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Children’s view: How divorcing parents should act

| Jan 3, 2012 | Divorce |

Divorce can be an emotionally draining, difficult process, and not only for the divorcing couple: Their kids can be doubly affected, experiencing emotional grief from both parents who are splitting up.

Georgia divorce experts note that divorce can be notoriously difficult for children, making it all the more important that divorcing couples be mindful of their children and make an effort to keep the process from being disruptive and painful, to the fullest extent possible. It’s worth considering how your children would prefer you to handle the situation. What would the rules be if your kids made them?

It turns out kids do have preferences when it comes to their parents’ behavior. One small survey of children ages 10 to 12 compiled a list of the most common requests kids would make of their parents — if they listened.

The most common “rule” established by children was that parents would not say mean things about each other. . Many children of divorcing parents seem very interested in finding out what they can do to stop bad-mouthing, but the unfortunate truth for these children is that only the parents can control what is said.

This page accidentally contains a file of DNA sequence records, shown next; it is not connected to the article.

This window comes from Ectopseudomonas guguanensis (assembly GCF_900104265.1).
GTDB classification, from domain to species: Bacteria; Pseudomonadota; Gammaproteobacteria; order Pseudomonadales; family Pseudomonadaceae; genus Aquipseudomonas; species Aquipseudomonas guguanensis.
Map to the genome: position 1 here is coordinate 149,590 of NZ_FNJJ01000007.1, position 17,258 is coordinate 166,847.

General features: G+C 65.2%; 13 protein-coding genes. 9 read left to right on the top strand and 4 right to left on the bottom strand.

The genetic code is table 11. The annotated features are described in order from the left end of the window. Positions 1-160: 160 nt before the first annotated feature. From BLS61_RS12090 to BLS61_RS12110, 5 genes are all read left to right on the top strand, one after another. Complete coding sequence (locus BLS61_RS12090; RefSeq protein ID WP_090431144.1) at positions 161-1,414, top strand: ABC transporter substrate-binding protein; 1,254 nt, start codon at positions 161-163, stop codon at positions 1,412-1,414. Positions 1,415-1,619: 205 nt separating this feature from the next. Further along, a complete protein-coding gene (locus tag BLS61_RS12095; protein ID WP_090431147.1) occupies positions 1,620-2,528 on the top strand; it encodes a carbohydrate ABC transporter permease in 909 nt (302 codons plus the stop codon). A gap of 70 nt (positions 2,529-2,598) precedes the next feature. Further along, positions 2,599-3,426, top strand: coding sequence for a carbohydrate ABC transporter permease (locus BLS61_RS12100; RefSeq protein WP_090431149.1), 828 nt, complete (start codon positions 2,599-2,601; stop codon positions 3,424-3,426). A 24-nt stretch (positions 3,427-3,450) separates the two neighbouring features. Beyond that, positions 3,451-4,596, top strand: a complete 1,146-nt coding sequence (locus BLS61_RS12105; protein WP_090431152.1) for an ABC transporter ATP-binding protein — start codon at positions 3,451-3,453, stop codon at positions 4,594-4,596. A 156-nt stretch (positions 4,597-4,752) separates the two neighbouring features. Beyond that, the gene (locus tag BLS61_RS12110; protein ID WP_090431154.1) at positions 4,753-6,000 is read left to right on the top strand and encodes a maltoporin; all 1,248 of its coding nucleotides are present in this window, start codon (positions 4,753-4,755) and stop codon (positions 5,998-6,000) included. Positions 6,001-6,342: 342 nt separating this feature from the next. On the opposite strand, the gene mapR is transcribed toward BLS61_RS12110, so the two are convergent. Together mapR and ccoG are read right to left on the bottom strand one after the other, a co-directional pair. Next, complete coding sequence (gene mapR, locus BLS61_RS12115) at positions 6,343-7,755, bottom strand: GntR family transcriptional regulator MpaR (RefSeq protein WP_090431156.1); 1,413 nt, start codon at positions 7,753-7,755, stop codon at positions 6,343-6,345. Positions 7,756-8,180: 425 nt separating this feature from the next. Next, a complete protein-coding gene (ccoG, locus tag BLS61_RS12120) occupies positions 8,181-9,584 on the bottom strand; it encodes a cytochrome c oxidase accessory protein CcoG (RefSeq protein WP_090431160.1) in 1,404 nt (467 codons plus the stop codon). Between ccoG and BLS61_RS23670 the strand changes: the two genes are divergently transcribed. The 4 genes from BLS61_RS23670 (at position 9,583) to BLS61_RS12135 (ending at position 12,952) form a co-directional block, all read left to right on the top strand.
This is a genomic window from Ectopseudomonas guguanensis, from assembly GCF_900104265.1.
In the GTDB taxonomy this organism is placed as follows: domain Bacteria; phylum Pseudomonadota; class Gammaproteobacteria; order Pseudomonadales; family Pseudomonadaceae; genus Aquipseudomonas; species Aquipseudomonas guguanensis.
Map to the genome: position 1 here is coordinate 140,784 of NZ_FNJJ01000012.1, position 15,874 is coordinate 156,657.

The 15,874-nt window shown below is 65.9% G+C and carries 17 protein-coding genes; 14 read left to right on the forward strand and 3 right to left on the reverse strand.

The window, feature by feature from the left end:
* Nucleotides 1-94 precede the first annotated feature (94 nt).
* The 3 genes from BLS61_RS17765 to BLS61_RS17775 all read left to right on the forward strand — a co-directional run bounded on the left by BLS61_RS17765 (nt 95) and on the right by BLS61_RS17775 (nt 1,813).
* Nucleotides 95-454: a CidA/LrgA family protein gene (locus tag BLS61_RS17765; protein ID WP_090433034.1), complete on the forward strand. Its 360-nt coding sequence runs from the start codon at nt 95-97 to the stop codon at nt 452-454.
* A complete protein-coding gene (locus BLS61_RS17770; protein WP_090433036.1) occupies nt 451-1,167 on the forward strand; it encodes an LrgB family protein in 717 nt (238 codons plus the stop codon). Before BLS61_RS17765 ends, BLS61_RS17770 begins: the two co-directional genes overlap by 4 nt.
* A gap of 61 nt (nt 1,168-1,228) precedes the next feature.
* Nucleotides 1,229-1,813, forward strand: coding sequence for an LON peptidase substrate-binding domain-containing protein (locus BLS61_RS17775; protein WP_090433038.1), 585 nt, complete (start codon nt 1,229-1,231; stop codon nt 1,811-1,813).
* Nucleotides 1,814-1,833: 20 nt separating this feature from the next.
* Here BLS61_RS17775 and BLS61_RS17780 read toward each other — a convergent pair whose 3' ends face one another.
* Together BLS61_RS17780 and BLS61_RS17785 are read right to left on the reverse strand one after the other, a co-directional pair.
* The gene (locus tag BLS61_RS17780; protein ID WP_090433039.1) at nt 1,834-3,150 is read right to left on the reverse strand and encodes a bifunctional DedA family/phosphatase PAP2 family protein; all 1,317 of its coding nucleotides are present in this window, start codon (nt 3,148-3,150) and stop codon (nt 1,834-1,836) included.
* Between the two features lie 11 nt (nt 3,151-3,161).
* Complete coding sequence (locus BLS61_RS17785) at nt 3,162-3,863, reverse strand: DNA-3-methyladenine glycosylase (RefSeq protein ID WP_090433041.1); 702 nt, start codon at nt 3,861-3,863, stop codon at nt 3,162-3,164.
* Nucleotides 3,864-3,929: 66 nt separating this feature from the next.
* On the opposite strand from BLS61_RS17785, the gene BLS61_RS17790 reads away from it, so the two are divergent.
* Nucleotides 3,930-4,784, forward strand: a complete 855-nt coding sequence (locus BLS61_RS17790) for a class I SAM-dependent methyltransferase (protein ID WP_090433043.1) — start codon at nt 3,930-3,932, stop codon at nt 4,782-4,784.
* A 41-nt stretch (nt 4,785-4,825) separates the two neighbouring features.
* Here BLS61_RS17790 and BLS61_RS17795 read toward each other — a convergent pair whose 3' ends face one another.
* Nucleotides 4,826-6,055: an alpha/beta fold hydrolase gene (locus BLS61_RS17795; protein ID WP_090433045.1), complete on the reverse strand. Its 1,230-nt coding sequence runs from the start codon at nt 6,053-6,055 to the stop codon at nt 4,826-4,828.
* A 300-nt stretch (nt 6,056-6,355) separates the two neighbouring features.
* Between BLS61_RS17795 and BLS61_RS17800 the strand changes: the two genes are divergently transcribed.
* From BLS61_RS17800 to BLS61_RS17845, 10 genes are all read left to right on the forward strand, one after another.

Many children also express unhappiness when they are dragged into adult problems such as child support, child custody or cooperation generally in the divorce proceedings. Using children as pawns in the divorce — especially when the children are aware of it — can be emotionally damaging and very confusing to them.

Other common responses from children were requests that parents avoid using blame or guilt to manipulate their children, that they avoid fighting in front of the children, and that they cooperate enough to coexist at big events, such as graduations and weddings.

Source: Huffington Post, “If your kids could make the rules of divorce” Kara Bishop, Dec. 29, 2011

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